- Research article
- Open Access
Late stage definitive endodermal differentiation can be defined by Daf1 expression
© The Author(s). 2016
Received: 19 January 2016
Accepted: 23 May 2016
Published: 31 May 2016
Definitive endoderm (DE) gives rise to the respiratory apparatus and digestive tract. Sox17 and Cxcr4 are useful markers of the DE. Previously, we identified a novel DE marker, Decay accelerating factor 1(Daf1/CD55), by identifying DE specific genes from the expression profile of DE derived from mouse embryonic stem cells (ESCs) by microarray analysis, and in situ hybridization of early embryos. Daf1 is expressed in a subpopulation of E-cadherin + Cxcr4+ DE cells. The characteristics of the Daf1-expressing cells during DE differentiation has not been examined.
In this report, we utilized the ESC differentiation system to examine the characteristics of Daf1-expressing DE cells. We found that Daf1 expression could discriminate late DE from early DE. Early DE cells are Daf1-negative (DE-) and late DE cells are Daf1-positive (DE+). We also found that Daf1+ late DE cells show low proliferative and low cell matrix adhesive characteristics. Furthermore, the purified SOX17low early DE cells gave rise to Daf1+ Sox17high late DE cells.
Daf1-expressing late definitive endoderm proliferates slowly and show low adhesive capacity.
The definitive endoderm (DE) gives rise to the gastrointestinal and digestive system. In the mouse embryo, the DE progenitors reside at the posterior region of the epiblast that derived from the inner cell mass . During gastrulation, as the cells ingress through the primitive streak, the epiblast segregates into the three germ layers that form the somatic cell lineages of the ectoderm, mesoderm, and definitive endoderm (DE). DE arises from the Forkhead box A2 (Foxa2)-expressing anterior primitive streak (APS) [2–5] and is then regionalized into the fore-, mid-, and hindgut .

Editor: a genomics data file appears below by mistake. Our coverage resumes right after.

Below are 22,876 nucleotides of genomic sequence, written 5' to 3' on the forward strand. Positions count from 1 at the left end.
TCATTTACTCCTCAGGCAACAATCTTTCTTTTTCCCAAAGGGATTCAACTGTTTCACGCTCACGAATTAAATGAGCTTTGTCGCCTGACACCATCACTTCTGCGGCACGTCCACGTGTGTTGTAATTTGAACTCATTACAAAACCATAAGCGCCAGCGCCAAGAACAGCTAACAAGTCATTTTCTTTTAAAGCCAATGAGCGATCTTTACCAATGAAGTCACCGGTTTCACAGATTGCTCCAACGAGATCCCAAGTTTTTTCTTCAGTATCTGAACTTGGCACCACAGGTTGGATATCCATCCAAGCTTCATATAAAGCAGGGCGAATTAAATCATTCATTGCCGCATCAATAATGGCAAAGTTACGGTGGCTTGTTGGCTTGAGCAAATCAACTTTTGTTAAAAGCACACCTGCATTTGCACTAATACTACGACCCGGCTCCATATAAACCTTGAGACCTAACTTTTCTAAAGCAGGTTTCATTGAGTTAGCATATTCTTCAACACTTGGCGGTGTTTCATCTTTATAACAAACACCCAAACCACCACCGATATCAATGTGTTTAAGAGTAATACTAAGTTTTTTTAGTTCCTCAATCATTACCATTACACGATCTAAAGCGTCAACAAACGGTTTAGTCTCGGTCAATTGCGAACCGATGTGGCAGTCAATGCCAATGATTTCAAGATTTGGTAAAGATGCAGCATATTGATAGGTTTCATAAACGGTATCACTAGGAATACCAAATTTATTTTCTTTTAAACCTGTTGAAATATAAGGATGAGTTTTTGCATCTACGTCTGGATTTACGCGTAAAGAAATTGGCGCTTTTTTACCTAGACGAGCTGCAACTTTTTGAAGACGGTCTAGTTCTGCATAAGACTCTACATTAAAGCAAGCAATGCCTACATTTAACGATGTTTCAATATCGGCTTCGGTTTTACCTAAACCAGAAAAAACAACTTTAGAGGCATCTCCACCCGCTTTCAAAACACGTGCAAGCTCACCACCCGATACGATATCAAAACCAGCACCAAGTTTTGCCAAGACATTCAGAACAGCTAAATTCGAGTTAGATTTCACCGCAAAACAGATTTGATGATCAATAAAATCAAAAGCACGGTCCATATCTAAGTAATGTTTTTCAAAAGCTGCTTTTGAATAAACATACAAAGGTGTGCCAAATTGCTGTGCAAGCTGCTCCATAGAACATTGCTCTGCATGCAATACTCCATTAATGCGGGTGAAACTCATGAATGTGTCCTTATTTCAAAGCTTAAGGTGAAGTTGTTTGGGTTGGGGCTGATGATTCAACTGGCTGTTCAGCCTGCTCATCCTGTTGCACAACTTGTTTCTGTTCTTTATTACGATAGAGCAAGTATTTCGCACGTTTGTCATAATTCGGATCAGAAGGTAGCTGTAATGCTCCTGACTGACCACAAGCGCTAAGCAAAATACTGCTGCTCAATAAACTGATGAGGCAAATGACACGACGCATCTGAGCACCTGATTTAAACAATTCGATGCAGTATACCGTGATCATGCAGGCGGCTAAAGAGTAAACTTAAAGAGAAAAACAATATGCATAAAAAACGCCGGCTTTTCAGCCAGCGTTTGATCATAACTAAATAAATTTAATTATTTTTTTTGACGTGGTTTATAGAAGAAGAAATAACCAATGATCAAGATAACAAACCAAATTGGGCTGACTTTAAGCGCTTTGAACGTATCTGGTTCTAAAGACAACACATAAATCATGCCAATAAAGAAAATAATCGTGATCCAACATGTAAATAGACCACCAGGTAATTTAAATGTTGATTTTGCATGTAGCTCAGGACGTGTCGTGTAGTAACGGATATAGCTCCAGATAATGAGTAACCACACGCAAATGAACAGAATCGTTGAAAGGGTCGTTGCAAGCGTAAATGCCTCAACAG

The DE is identified by the expression of SRY (sex-determining region Y)-box 17 (Sox17) [7–9] and chemokine (C-X-C motif) receptor 4 (Cxcr4) [10–12]. Sox17 mutant mouse embryos have a reduced DE, apoptosis of the foregut, and abnormal morphogenesis of the mid- and hindgut . Sox17 is also required for the assembly of the basement membrane, as the Sox17 mutant embryo fails to segregate the DE from the mesoderm . Activin is a frequently used inducer for DE differentiation from pluripotent stem cells, embryonic stem cells (ESCs), and induced pluripotent stem cells (iPSCs) [14–16]. When SOX17 is overexpressed, human ESCs spontaneously differentiate into the DE, independent of Activin . In zebrafish embryos, cxcr4a regulates directional migration [11, 18] and DE proliferation during gastrulation . In chick embryos, Cxcr4 is expressed in the DE and angioblasts. Cxcr4 and its ligand Cxcl12 form a reciprocal signaling loop that triggers angioblast migration to the pancreatic endoderm and induces pancreatic development. Inhibition of Cxcr4 suppresses angioblast migration into the pancreatic endoderm region. As a result, the size of the pancreas decreases . Although Cxcr4 is also expressed in the mesodermal cells, it is often used in combination with E-cadherin for purifying ESC-derived DE cells using flow cytometry .
Daf1 is an inhibitor of complementary activation . Daf1 is expressed by immune cells and DE-derived tissue, such as intestine and airway . Using microarray analysis and in situ hybridization, we previously identified Daf1 as a DE cell surface marker based on its expression in ESC-derived and embryonic DE. Daf1 is also expressed in pancreatic progenitor cells [22, 23]. However, the role of Daf1 in the DE is not well understood. In this study, we found that the DE population that expresses Daf1 (Daf1 + DE) has slow cell cycling and low cell-matrix adhesive characteristics. Furthermore, Daf1-negative DE cells (Daf1-DE) turn out to be Foxa2 + Sox17low cells and Daf1-positive DE (Daf1 + DE) cells to be Foxa2 + SOX17high cells. Our results therefore suggest that E-cadherin + Cxcr4 + DE is composed of two populations: Sox17low early DE and Sox17high late DE. Sox17high late DE cells were positive for Daf1, and were slow proliferative and low cell-matrix adhesive cells.